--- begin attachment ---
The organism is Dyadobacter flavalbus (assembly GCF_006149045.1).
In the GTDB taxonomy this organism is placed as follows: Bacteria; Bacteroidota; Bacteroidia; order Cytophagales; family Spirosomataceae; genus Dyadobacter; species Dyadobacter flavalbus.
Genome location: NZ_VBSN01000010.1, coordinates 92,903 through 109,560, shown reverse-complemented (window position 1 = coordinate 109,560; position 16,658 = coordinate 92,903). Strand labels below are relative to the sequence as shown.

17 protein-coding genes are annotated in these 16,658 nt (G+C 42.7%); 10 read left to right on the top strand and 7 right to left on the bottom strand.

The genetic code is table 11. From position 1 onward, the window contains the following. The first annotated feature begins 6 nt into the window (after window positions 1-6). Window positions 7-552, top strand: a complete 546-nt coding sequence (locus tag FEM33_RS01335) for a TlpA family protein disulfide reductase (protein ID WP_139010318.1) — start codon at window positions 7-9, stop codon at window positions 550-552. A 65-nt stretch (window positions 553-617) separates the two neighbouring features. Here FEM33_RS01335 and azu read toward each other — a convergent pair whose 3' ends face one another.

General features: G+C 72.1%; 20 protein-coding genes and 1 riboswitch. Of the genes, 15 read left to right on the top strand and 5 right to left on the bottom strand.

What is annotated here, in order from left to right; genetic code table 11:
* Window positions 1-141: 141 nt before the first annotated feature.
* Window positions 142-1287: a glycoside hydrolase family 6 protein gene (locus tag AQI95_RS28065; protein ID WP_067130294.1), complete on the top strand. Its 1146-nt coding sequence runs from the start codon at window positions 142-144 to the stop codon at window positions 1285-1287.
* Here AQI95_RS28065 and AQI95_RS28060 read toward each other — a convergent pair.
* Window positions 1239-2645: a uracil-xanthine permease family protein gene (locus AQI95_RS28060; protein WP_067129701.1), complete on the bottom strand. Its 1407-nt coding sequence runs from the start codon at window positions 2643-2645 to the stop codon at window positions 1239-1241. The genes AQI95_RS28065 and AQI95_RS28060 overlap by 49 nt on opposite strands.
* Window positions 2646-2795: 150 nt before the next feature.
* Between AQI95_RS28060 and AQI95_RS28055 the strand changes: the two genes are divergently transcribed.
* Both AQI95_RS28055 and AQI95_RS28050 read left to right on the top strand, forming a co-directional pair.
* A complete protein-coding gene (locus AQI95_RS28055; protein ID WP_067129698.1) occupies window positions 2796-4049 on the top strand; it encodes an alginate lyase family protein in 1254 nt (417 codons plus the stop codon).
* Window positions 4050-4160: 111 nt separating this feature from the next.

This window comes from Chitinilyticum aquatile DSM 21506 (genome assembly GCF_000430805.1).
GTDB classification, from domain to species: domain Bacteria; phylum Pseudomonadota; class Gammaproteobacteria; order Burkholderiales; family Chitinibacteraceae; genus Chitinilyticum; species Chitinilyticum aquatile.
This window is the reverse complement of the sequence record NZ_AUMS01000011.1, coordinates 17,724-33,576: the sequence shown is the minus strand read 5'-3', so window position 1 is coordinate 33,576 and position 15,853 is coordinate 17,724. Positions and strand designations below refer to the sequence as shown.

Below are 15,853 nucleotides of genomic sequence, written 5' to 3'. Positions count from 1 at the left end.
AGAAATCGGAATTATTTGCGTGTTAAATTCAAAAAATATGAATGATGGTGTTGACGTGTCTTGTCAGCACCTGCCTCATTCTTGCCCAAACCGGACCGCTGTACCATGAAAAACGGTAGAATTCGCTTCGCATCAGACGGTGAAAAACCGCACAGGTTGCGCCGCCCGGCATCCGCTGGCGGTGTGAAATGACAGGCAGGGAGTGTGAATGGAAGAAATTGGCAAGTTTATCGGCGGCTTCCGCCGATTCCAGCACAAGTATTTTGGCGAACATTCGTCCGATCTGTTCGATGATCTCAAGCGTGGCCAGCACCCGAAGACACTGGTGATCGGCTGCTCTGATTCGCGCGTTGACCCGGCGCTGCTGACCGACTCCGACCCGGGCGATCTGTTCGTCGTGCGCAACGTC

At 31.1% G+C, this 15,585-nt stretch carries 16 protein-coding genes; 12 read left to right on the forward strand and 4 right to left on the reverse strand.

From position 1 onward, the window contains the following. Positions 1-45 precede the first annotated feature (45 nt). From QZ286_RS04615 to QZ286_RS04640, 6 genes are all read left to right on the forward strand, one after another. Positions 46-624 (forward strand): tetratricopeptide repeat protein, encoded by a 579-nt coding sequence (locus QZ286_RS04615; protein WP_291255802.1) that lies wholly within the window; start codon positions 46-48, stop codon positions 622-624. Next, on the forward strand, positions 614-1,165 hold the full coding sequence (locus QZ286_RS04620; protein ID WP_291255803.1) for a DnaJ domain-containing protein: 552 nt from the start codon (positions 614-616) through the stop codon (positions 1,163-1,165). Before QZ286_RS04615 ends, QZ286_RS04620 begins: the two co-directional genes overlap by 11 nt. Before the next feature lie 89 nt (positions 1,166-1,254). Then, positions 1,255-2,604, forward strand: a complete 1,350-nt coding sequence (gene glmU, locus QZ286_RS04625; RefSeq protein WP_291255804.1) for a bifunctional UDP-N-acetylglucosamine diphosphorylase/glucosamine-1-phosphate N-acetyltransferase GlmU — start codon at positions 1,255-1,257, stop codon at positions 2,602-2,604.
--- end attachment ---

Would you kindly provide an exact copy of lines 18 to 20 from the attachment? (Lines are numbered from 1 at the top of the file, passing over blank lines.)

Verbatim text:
GTDB classification, from domain to species: domain Bacteria; phylum Pseudomonadota; class Gammaproteobacteria; order Burkholderiales; family Chitinibacteraceae; genus Chitinilyticum; species Chitinilyticum aquatile.
This window is the reverse complement of the sequence record NZ_AUMS01000011.1, coordinates 17,724-33,576: the sequence shown is the minus strand read 5'-3', so window position 1 is coordinate 33,576 and position 15,853 is coordinate 17,724. Positions and strand designations below refer to the sequence as shown.

Below are 15,853 nucleotides of genomic sequence, written 5' to 3'. Positions count from 1 at the left end.